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vegetablesVegetables. What do you have? A stroll through my local Safeway market’s produce aisle reveals a very typical, if small, selection of vegetables. Bell peppers. Cauliflower. Broccoli. Romaine red leaf and green leaf lettuce. The nutritionally empty iceberg lettuce. Tomatoes. Spinach. Ears of corn “with their shirts on” in season; shucked ears of corn out of season. Carrots, cabbage, and a few others.

It seems that the selection is always the same and it all seems very boring to me. I can’t imagine what it looks like to my wife.

Filipinos have a very wide variety of vegetables to choose from all year long, whether you shop at the palengke (public market) or the mall supermarket. Menchu is a vegetable lover and loves her pinakbet and chop suey. She’s frequently disappointed by the selection of vegetables at the American market.

Even when we shop at the local Asian supermarket where they offer many vegetables that the American markets don’t, Menchu is often disappointed. Bok Choy, upo, sitaw, sayote, kang kong, talong. She keeps looking and looking for more vegetables than this but she always winds up disappointed and shaking her head.

Even though Washington State, where we live, is considered one of the leading states for vegetable growing (and certainly for fruit such as apples), we’re still trapped by the American business model. Generally, big farms that grow uniform types of crops are more profitable than small farms that grow a diverse number of crops. That leaves us with very cheap potatoes, for example, but very expensive spinach. If you’re lucky enough to live in a city like Seattle, you have the chance to visit a dozen or so farmer’s markets in various neighborhoods to augment the bland selection at your local supermarket. That is, if you have the money. The vegetables (and meat, cheese, fruit and much more) are beautiful, nutritious and diversified at the farmer’s market but they’re a lot more expensive than the same old same old at the Hugeass Mart.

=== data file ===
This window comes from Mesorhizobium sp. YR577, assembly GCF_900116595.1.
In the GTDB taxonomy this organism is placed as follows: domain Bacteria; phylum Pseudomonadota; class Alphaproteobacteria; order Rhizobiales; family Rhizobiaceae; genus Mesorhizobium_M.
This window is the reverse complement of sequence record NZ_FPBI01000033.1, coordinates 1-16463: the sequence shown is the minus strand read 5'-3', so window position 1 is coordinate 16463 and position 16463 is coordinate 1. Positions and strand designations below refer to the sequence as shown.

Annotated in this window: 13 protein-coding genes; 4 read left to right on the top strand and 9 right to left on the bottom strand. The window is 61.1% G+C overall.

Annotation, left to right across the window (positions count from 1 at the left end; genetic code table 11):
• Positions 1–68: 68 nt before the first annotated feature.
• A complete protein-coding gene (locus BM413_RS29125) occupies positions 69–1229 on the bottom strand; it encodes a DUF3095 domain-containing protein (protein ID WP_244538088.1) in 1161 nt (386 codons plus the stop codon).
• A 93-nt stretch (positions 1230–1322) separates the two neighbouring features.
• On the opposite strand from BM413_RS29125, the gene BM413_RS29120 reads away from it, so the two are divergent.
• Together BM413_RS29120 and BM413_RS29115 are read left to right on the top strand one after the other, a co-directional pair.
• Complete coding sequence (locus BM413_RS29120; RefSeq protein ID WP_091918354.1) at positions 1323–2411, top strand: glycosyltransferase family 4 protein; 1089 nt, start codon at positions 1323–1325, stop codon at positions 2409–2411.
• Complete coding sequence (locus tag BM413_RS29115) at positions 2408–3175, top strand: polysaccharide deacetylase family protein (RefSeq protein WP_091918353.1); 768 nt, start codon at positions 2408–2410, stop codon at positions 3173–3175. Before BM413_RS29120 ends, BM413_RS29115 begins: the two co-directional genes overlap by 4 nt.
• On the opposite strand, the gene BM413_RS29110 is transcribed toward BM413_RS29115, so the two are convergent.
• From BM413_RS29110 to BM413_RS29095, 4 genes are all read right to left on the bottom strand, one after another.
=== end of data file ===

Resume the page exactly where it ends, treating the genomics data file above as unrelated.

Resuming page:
It seems just the opposite in the Philippines. There, small crop farmers are plentiful and they grow a wider variety of things. So the palengke is less expensive because that’s where the competition on price is. It’s the vegetables at the supermarkets that cost more.

A rule of thumb that I think I coined goes like this: “In the Philippines, if it’s handmade, it’s cheap. If it’s machine-made, it’s expensive.” Here that would apply by saying that the working farmer, breaking his back in the sun produces less expensive vegetables to sell at the palengke than the big, factory farm with their machines and trucks hauling food to the supermarkets. That’s just the opposite from America.

Lucky for people like me who want to relocate to the Philippines, handmade is often so much better! I would rather buy a vegetable from the hands of the grower than the shelf of a supermarket any day!


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